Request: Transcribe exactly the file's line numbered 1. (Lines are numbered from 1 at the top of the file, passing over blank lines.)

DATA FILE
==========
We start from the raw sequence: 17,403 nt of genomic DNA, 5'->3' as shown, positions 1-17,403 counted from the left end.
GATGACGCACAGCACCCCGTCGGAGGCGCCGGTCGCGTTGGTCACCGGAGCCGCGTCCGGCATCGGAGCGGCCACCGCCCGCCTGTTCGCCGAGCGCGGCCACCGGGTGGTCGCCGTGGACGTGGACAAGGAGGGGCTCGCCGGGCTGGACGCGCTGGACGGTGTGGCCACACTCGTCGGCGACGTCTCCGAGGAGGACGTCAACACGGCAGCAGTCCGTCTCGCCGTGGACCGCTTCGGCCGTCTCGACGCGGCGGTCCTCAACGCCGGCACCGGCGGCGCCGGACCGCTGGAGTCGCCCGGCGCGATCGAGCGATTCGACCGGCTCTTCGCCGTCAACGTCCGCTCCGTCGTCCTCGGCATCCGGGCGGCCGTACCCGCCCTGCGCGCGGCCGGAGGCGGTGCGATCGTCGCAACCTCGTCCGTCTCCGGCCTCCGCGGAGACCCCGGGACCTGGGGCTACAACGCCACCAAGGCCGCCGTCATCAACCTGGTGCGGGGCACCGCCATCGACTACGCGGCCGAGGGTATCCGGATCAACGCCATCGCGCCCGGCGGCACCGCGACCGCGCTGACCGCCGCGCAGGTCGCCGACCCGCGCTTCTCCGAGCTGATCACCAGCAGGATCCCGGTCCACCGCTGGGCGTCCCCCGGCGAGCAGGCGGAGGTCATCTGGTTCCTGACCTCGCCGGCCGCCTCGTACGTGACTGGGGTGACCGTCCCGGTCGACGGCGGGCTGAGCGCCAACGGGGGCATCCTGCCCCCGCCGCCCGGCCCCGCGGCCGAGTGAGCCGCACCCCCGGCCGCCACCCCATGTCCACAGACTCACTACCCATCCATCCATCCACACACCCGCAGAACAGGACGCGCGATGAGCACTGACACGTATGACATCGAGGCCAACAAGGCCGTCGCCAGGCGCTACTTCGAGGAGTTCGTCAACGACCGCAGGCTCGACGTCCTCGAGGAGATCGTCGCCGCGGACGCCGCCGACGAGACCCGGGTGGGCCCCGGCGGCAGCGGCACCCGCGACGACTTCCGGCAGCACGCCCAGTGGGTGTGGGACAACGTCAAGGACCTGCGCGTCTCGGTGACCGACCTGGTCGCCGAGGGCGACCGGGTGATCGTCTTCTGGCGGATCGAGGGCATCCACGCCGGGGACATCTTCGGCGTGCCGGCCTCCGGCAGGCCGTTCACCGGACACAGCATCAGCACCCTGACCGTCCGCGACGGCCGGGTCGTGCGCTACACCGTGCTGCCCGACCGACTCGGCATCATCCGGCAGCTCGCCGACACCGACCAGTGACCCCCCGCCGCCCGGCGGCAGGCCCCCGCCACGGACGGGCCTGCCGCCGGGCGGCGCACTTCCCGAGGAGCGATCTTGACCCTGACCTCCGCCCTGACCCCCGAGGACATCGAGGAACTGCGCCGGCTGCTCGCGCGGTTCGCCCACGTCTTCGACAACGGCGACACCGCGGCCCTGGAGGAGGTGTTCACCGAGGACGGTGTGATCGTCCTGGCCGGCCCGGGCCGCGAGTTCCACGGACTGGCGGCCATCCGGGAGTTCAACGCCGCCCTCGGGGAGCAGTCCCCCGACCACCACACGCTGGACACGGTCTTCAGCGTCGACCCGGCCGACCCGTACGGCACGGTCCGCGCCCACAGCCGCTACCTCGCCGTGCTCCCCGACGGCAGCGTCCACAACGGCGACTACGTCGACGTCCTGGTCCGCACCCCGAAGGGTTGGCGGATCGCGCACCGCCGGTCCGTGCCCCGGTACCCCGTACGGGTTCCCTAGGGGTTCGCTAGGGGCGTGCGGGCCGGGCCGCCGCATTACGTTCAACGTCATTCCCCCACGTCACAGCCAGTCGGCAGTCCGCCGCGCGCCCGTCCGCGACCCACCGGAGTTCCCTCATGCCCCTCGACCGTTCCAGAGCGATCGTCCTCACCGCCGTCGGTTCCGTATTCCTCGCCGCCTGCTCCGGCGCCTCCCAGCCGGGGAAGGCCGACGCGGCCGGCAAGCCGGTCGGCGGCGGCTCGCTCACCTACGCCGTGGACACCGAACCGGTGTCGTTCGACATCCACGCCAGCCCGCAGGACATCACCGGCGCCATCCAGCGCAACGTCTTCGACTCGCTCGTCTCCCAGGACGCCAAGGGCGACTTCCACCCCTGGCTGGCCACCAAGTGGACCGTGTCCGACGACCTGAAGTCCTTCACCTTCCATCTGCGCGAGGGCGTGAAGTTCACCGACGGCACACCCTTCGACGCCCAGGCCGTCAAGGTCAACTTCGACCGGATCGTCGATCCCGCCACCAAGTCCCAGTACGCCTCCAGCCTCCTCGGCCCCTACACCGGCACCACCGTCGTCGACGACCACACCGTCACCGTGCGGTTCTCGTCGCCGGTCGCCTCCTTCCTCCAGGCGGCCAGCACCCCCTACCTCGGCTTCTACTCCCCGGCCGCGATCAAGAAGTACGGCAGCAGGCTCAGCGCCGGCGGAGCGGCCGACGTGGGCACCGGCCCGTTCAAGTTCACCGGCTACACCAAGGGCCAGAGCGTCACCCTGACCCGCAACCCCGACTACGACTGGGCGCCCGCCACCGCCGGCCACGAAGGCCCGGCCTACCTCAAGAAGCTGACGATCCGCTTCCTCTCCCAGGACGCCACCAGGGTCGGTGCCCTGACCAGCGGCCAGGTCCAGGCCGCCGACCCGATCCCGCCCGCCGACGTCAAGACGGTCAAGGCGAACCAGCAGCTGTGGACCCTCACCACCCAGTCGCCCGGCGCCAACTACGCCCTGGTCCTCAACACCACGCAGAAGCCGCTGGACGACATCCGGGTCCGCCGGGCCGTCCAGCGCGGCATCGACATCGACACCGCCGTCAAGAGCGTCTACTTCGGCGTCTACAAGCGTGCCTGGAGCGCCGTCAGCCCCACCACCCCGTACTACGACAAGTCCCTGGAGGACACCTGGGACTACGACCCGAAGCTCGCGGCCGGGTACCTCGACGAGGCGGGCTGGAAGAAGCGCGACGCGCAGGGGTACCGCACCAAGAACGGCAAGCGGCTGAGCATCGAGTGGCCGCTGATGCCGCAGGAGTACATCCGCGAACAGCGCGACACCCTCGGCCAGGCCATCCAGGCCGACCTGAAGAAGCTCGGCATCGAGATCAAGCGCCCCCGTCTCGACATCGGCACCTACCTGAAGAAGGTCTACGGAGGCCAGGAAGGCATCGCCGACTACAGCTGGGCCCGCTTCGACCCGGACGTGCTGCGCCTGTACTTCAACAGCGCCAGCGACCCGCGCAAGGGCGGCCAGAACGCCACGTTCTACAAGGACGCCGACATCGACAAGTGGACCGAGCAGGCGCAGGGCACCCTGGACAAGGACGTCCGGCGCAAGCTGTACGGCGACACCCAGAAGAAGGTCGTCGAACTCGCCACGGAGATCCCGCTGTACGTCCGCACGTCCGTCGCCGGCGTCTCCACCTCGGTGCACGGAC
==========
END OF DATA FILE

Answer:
We start from the raw sequence: 17,403 nt of genomic DNA, 5'->3' as shown, positions 1-17,403 counted from the left end.